In many divorces, the couple's home is their biggest asset and a place they feel very emotionally connected. This is especially important when kids are around. Because of these two factors, it's often hard to decide whether or not to sell something. So, what should you think about when you're trying to decide how to split the house?
Buying your partner's share of the house and staying in it
Even if staying at home is the best choice for you, in the long run, please try not to let your feelings get in the way of your decision. Make sure you have enough money to pay for a house and its costs.
For example, you might be able to pay your mortgage and insurance every month, but will you be able to handle the other, more expensive costs of owning a home, like fixing a roof that leaks or buying a new air conditioning system? What do you have to give up in order to keep the house? (You could, for example, refinance the loan, give up your rights to your spouse's pension, or give up your rights to other marital assets so that your spouse can get an agreed-upon share of the equity.) Take an honest look at your finances and figure out what will be best for your family and your future finances.
Keeping the house as a joint venture
Sometimes, both parties agree to keep the house in their names without refinancing. This usually happens when the kids are in high school or when it would be best for them to stay in the same home and school until they finish high school. In these situations, one parent stays home with the kids while the other goes elsewhere.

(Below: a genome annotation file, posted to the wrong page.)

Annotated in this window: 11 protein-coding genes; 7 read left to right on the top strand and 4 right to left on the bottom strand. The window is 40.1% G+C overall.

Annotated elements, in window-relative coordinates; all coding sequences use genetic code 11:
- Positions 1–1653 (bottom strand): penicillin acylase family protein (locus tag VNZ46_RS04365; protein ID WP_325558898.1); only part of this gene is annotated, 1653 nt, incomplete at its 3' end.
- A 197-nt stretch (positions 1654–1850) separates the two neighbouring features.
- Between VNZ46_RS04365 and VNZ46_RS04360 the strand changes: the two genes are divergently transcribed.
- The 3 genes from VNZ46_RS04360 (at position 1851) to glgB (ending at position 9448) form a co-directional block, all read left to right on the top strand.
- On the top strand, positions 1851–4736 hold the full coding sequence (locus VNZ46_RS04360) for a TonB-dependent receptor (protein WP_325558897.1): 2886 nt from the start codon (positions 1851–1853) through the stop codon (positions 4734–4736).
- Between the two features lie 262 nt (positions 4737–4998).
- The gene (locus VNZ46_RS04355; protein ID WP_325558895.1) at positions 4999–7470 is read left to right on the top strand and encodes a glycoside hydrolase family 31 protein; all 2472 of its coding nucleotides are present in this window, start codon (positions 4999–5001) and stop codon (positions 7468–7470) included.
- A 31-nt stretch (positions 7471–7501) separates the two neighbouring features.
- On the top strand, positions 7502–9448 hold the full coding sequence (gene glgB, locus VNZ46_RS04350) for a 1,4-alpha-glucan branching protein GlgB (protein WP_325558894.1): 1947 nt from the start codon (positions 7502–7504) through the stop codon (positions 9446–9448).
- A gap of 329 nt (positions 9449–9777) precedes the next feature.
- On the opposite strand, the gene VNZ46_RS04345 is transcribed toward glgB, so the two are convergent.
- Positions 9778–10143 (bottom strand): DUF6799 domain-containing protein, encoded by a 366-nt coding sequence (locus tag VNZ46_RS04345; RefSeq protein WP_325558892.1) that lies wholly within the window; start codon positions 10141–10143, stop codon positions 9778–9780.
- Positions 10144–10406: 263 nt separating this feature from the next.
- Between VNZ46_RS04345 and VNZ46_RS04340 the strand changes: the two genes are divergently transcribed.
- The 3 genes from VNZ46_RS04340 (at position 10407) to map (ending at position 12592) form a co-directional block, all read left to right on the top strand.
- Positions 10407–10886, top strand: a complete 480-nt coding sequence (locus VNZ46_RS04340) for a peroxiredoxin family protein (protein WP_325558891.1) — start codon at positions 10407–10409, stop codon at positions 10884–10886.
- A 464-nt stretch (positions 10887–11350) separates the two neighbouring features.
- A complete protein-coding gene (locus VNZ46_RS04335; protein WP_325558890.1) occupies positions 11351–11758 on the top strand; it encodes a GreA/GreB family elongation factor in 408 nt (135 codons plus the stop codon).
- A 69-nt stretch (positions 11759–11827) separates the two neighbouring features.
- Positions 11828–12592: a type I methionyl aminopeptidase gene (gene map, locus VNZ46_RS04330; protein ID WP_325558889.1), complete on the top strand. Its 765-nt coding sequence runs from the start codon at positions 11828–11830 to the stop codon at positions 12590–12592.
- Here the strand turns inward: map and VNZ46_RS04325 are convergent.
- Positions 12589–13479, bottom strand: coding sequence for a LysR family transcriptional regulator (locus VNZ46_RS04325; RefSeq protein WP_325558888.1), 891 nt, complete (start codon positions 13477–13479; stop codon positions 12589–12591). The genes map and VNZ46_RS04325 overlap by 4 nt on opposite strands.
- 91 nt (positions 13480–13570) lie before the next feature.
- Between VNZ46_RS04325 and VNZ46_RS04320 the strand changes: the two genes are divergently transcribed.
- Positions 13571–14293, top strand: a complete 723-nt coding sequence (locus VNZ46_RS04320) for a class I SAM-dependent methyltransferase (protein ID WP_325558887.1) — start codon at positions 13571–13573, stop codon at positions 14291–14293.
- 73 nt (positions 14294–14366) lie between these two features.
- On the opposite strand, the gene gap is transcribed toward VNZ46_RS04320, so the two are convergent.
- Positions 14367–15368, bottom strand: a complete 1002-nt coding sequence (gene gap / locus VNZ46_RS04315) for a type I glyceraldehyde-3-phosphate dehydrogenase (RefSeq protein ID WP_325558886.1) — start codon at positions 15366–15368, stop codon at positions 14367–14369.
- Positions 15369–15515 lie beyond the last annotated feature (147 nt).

Even though this may seem like a good idea, you should think about the risks and stress of still having to deal with your ex-spouse. Can you trust that your soon-to-be-ex-spouse will pay their share of the bills without you arguing about it all the time? If you are the one moving out, can you use your credit to get another loan or lease? Do you think that your ex-spouse will keep the house in good shape and take care of it?
How to Care for Your Own Things in a Shared Home
Whether you decide to stay or go, you and your spouse will have to divide the things you both own that are in the house. Instead of hiring a lawyer, you can save money by making these decisions with your partner. Nobody knows better than you what's in the house and how much it's worth to each person. Make a list of everything in your home and have each person write down what they want to keep. Check to see what you can all agree on, and then take turns picking things from the list. Remember that hiring a lawyer to help you with this part of the split will probably cost more than the things in question are worth.
Even though deciding where to live as a married couple may seem overwhelming, taking a step back and weighing the pros and cons of your options will help you make the thoughtful, well-thought-out decision you need to start a new part of your life.
Need to know what should happen to your house when you get a divorce? We can help you. Set up an initial meeting with one of our very experienced family law attorneys to get answers to your questions and a clear plan for your future. Call us right away at (914) 600-7186.